A fascinating archeological dig is about to start at the Albert Dock
2 years ago
An archeological dig is happening at the Albert Dock, next to the Piermaster’s House, to try and uncover foundations and artefacts from houses destroyed in the Blitz of World War 2.
A team from the Museum of Liverpool’s archeology team will be joined by volunteers from next week to start a dig which will go on until the end of July.
The site, at Piermaster’s Green next to the Billy Fury statue, will be surrounded by mesh fencing meaning passers-by can stop and watch what’s happening and hopefully be on the spot for any historical discoveries.
The Albert Dock was a prime target for German bombing during the war which resulted in three out of four houses which had stood there since 1852 being damaged and destroyed.
They were demolished, but now the dig team is aiming to unearth what was left behind as two of the homes had basement spaces.
Vanessa Oakden, regional and community archaeology curator who is one of those involved in this dig, explains: “This is quite a recent site in terms of the land being reclaimed so we’ve got good records of when things happened.
“As with any archeological project, we started with an assessment and some research to put every known piece of information about the site together. We looked back at old maps to see if there was anything there for that location and if it was something of interest.
“What we realised was we had a fascinating site on our doorstep. We could see the old buildings marked on the maps – there were four houses there originally including the Piermaster’s House and three others which were for the dockmasters and their families to live in.
“They were damaged beyond repair, only the Piermaster’s survived, but because they were built by Mersey Docks and Harbour Board we have the original architects’ plans which is very unusual. From them we can tell that two of the houses have basements so if we can find small personal objects or pottery used by people who lived in the houses then that will be brilliant.”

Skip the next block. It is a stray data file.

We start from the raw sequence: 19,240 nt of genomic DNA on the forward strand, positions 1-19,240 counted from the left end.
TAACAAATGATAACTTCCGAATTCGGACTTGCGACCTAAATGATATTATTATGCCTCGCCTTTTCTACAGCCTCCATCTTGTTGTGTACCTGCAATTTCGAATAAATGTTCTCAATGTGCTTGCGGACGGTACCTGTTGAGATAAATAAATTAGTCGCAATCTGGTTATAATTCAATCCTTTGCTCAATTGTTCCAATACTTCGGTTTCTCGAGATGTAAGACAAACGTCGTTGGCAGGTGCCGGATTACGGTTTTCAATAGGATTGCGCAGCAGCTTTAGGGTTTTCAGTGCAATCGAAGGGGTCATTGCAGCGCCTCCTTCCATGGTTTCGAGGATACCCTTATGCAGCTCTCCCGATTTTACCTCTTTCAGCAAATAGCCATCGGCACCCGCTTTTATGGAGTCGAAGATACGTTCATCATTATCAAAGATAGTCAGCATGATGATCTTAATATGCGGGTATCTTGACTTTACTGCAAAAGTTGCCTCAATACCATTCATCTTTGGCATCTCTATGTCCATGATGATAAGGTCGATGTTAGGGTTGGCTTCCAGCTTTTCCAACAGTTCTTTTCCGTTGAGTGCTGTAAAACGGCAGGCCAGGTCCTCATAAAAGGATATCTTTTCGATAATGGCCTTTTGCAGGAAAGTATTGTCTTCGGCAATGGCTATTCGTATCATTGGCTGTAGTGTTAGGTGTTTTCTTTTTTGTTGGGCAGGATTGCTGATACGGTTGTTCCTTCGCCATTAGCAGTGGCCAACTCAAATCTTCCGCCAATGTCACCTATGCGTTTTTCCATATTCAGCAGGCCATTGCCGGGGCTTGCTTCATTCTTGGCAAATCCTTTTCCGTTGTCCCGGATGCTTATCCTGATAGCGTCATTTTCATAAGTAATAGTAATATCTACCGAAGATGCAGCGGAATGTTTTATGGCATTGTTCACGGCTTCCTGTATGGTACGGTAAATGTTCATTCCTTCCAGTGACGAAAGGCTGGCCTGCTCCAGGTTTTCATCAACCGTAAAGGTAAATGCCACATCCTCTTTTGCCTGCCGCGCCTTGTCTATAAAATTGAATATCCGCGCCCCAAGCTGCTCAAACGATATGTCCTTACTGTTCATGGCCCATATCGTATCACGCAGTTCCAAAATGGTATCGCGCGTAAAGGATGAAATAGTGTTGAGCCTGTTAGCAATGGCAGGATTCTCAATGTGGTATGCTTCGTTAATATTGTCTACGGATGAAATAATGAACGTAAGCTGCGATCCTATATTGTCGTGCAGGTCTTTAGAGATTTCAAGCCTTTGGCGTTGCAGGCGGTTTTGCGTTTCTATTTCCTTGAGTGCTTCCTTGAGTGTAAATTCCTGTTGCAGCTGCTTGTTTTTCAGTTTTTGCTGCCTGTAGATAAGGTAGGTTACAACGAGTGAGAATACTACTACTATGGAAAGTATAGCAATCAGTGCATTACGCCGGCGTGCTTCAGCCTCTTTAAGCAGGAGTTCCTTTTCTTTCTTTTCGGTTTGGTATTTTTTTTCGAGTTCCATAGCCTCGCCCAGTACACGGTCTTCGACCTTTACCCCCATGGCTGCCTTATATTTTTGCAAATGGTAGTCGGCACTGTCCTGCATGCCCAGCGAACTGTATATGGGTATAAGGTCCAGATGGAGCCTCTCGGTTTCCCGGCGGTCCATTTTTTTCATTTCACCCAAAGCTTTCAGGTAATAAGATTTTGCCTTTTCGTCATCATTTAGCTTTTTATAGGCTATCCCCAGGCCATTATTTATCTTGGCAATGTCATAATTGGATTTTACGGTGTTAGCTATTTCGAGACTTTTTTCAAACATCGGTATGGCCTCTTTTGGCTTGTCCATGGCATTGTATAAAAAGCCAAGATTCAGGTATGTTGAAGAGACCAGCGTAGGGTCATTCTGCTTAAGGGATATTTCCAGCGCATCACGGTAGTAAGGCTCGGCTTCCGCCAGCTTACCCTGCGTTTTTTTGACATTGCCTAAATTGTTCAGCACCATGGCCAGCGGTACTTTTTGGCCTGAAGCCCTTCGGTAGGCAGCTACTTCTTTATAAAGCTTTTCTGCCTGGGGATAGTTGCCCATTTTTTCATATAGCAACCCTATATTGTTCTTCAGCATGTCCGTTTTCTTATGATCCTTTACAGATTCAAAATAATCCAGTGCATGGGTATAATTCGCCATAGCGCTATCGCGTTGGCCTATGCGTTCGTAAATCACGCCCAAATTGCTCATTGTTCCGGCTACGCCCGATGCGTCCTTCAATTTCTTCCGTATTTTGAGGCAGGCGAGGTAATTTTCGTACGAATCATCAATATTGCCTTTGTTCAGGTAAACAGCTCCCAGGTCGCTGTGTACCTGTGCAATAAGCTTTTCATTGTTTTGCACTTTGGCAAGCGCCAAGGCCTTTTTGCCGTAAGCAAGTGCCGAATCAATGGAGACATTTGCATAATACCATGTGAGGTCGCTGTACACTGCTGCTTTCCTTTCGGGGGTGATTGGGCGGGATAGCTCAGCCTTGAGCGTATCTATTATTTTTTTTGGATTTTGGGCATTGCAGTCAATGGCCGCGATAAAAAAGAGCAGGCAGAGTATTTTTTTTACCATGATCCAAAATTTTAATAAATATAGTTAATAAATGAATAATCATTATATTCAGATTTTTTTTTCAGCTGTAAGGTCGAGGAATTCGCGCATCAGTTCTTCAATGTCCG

The dig will take place from next Wednesday, May 26, until July 30, with a team on-site three days a week from Wednesday to Friday.
Although volunteer places have now all been filled by university students, waterfront residents and members of the public, Vanessa says that doesn’t mean visitors can’t still be a part of it.
“We’ll have no more than six digging at any one time – we stuck to the rule of six because we didn’t know what the restrictions would be and it’s also a very small site. Three or four staff members will be there each day to support the volunteers when they’re digging and talk to members of the public because we want them to come up, see what’s happening, ask questions and get involved that way.
“Often when we go out and do an excavation it will be in a remote field somewhere so you don’t get that chance but this one is far more accessible.
“We have had some great community digs in the past, for example one in Calderstones Park a number of years ago where loads of people came along and chatted about what we were doing, so this will be similar.
“People can just stand and watch, they don’t have ask anything, but if they’re curious then we’re happy to chat about what’s happening and what the structures in the ground are as they’re revealed hopefully.”
The community excavation is part of a wider waterfront research project which has received funding from Liverpool City Region Combined Authority (LCRA). It coincides with the 175th anniversary of the opening of the Royal Albert Dock by Prince Albert in 1847.
Vanessa says the aim is to collect as many pieces as possible to feature in a display at the Museum of Liverpool alongside written and photographic records of the dig.
“The story of the docks is obviously a very male-orientated one, so we rarely hear about women who lived and worked there,” she explains. “These houses were built for the dock workers but their families as well so we’d love to find anything relating to their stories.
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“We know that one of the houses had bright red tiles in the porch so ideally we’d like to have one of those, and anything like marbles that the children might have played with.
“I think when it’s your local area, somewhere that you’ve probably walked past a thousand times not really thinking about it, it’s even more interesting to have that extra detail about what happened here 100 years ago, and to feel that connection to the past.”
Anyone interested in finding out more about the dig’s progress can keep updated on social media using the hashtag #DockHouseDig.
You can keep up to date on Facebook with the Museum of Liverpool Archaeology team here.